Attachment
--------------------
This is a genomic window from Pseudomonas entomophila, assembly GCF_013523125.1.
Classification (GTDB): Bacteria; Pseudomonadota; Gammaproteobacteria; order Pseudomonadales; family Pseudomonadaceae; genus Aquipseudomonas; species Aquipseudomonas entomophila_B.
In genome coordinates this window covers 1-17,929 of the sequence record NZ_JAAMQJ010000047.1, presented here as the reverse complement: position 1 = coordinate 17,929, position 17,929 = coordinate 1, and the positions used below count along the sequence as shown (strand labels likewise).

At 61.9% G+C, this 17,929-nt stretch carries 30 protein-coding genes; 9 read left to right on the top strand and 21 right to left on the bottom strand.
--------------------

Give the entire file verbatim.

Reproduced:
This is a genomic window from Pseudomonas entomophila, assembly GCF_013523125.1.
Classification (GTDB): Bacteria; Pseudomonadota; Gammaproteobacteria; order Pseudomonadales; family Pseudomonadaceae; genus Aquipseudomonas; species Aquipseudomonas entomophila_B.
In genome coordinates this window covers 1-17,929 of the sequence record NZ_JAAMQJ010000047.1, presented here as the reverse complement: position 1 = coordinate 17,929, position 17,929 = coordinate 1, and the positions used below count along the sequence as shown (strand labels likewise).

At 61.9% G+C, this 17,929-nt stretch carries 30 protein-coding genes; 9 read left to right on the top strand and 21 right to left on the bottom strand.